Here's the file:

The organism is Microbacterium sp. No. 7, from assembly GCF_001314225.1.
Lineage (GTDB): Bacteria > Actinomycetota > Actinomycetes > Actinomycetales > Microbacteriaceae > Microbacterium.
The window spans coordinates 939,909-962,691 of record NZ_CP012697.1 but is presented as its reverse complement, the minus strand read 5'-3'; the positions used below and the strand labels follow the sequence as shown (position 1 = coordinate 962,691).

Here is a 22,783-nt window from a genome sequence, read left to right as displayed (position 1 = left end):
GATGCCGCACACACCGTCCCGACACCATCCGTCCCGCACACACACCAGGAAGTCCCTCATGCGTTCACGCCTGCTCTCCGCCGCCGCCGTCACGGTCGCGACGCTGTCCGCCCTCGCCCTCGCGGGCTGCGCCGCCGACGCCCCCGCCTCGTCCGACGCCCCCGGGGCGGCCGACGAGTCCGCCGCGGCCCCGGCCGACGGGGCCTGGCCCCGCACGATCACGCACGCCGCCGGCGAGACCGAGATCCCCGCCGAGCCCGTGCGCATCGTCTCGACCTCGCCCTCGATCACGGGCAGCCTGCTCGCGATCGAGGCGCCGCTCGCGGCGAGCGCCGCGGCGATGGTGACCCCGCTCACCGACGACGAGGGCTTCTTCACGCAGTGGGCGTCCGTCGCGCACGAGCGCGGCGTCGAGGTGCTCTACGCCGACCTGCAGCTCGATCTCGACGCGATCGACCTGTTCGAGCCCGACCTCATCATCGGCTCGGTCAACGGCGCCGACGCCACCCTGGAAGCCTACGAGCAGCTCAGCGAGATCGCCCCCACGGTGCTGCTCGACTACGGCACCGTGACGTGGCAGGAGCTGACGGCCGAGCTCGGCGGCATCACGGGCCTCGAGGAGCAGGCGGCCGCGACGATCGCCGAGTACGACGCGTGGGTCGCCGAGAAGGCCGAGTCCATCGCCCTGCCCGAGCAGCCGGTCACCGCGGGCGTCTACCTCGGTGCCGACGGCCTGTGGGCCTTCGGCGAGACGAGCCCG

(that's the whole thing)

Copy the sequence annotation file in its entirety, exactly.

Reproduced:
The organism is Microbacterium sp. No. 7, from assembly GCF_001314225.1.
Lineage (GTDB): Bacteria > Actinomycetota > Actinomycetes > Actinomycetales > Microbacteriaceae > Microbacterium.
The window spans coordinates 939,909-962,691 of record NZ_CP012697.1 but is presented as its reverse complement, the minus strand read 5'-3'; the positions used below and the strand labels follow the sequence as shown (position 1 = coordinate 962,691).

Here is a 22,783-nt window from a genome sequence, read left to right as displayed (position 1 = left end):
GATGCCGCACACACCGTCCCGACACCATCCGTCCCGCACACACACCAGGAAGTCCCTCATGCGTTCACGCCTGCTCTCCGCCGCCGCCGTCACGGTCGCGACGCTGTCCGCCCTCGCCCTCGCGGGCTGCGCCGCCGACGCCCCCGCCTCGTCCGACGCCCCCGGGGCGGCCGACGAGTCCGCCGCGGCCCCGGCCGACGGGGCCTGGCCCCGCACGATCACGCACGCCGCCGGCGAGACCGAGATCCCCGCCGAGCCCGTGCGCATCGTCTCGACCTCGCCCTCGATCACGGGCAGCCTGCTCGCGATCGAGGCGCCGCTCGCGGCGAGCGCCGCGGCGATGGTGACCCCGCTCACCGACGACGAGGGCTTCTTCACGCAGTGGGCGTCCGTCGCGCACGAGCGCGGCGTCGAGGTGCTCTACGCCGACCTGCAGCTCGATCTCGACGCGATCGACCTGTTCGAGCCCGACCTCATCATCGGCTCGGTCAACGGCGCCGACGCCACCCTGGAAGCCTACGAGCAGCTCAGCGAGATCGCCCCCACGGTGCTGCTCGACTACGGCACCGTGACGTGGCAGGAGCTGACGGCCGAGCTCGGCGGCATCACGGGCCTCGAGGAGCAGGCGGCCGCGACGATCGCCGAGTACGACGCGTGGGTCGCCGAGAAGGCCGAGTCCATCGCCCTGCCCGAGCAGCCGGTCACCGCGGGCGTCTACCTCGGTGCCGACGGCCTGTGGGCCTTCGGCGAGACGAGCCCG